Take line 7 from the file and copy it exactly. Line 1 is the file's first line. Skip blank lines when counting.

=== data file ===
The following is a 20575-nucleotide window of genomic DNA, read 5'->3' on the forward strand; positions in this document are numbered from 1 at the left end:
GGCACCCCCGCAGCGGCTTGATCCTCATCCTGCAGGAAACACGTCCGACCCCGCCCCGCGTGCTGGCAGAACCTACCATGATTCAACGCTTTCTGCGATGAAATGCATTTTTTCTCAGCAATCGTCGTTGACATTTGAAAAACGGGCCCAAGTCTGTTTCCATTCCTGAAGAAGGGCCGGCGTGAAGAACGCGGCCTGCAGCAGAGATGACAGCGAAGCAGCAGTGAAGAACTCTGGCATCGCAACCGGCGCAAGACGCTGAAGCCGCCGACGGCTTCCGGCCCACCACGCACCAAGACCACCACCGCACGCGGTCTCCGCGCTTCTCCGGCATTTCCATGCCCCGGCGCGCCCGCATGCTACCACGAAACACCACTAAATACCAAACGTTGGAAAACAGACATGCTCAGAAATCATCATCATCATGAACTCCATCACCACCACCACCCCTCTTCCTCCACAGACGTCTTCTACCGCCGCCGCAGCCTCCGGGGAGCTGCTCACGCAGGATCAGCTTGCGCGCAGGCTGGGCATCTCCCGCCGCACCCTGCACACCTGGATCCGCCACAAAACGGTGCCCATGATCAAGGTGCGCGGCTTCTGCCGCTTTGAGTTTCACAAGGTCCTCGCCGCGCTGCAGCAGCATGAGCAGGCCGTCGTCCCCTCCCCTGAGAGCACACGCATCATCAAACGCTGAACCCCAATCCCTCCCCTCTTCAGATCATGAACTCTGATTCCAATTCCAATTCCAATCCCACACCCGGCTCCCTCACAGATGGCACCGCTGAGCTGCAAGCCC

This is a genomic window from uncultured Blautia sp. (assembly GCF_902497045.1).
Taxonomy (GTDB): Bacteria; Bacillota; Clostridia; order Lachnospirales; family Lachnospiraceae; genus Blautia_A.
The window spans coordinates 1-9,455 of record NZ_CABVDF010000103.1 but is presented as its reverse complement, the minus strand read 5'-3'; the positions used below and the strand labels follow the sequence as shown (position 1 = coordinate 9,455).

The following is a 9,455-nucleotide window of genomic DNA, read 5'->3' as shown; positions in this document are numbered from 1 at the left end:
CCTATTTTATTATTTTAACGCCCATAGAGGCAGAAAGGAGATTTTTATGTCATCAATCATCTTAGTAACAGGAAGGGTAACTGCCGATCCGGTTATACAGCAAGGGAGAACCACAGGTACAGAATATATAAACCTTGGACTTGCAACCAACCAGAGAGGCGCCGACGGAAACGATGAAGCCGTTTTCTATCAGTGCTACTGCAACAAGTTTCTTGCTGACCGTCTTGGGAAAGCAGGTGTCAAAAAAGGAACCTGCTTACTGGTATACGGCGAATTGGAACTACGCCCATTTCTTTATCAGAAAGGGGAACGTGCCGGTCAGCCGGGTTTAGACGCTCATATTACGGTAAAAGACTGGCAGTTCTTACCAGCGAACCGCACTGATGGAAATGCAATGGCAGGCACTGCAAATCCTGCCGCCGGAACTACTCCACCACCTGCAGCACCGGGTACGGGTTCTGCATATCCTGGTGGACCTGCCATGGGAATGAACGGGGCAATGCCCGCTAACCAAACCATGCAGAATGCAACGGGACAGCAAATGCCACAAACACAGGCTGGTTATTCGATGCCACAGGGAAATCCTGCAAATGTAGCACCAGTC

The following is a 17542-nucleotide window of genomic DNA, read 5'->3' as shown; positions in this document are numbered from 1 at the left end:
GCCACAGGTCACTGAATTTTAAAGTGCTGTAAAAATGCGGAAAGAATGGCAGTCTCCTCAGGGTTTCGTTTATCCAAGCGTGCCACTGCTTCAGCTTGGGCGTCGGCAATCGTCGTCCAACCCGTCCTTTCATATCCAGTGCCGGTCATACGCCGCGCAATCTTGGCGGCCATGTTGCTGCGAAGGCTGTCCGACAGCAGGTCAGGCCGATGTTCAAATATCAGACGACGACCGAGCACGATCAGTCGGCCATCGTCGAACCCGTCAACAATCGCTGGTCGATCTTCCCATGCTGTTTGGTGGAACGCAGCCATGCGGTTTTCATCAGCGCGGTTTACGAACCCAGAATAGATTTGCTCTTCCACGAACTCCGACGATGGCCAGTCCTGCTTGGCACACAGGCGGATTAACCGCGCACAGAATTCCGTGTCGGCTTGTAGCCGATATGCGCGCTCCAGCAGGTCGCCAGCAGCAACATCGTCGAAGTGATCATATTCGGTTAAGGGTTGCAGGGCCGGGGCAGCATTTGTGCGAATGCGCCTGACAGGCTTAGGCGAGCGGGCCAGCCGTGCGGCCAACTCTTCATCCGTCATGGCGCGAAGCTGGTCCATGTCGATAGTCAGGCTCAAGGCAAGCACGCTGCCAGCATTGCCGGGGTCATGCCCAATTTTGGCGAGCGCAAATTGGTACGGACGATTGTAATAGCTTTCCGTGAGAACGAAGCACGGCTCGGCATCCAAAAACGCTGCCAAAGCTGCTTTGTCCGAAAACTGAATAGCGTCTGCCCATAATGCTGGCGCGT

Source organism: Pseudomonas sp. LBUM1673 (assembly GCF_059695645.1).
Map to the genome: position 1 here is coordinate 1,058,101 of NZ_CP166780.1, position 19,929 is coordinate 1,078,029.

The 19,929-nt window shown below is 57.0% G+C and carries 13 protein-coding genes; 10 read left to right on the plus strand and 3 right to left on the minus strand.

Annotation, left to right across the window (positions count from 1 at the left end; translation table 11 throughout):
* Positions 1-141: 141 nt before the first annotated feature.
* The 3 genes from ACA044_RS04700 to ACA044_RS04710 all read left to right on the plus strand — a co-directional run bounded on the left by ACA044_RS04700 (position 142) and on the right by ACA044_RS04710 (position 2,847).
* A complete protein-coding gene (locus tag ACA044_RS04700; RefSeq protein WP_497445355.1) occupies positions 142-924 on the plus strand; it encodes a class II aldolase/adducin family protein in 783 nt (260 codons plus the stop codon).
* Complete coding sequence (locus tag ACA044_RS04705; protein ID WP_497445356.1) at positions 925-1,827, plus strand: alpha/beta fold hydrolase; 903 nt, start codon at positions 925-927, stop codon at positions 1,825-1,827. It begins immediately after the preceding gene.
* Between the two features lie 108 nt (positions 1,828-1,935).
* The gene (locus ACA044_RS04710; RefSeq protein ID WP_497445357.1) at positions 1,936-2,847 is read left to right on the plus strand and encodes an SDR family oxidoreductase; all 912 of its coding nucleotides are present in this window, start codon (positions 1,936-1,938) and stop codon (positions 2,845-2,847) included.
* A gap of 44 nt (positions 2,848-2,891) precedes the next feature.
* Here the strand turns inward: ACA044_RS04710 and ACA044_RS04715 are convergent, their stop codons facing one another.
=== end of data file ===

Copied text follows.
CCTATTTTATTATTTTAACGCCCATAGAGGCAGAAAGGAGATTTTTATGTCATCAATCATCTTAGTAACAGGAAGGGTAACTGCCGATCCGGTTATACAGCAAGGGAGAACCACAGGTACAGAATATATAAACCTTGGACTTGCAACCAACCAGAGAGGCGCCGACGGAAACGATGAAGCCGTTTTCTATCAGTGCTACTGCAACAAGTTTCTTGCTGACCGTCTTGGGAAAGCAGGTGTCAAAAAAGGAACCTGCTTACTGGTATACGGCGAATTGGAACTACGCCCATTTCTTTATCAGAAAGGGGAACGTGCCGGTCAGCCGGGTTTAGACGCTCATATTACGGTAAAAGACTGGCAGTTCTTACCAGCGAACCGCACTGATGGAAATGCAATGGCAGGCACTGCAAATCCTGCCGCCGGAACTACTCCACCACCTGCAGCACCGGGTACGGGTTCTGCATATCCTGGTGGACCTGCCATGGGAATGAACGGGGCAATGCCCGCTAACCAAACCATGCAGAATGCAACGGGACAGCAAATGCCACAAACACAGGCTGGTTATTCGATGCCACAGGGAAATCCTGCAAATGTAGCACCAGTC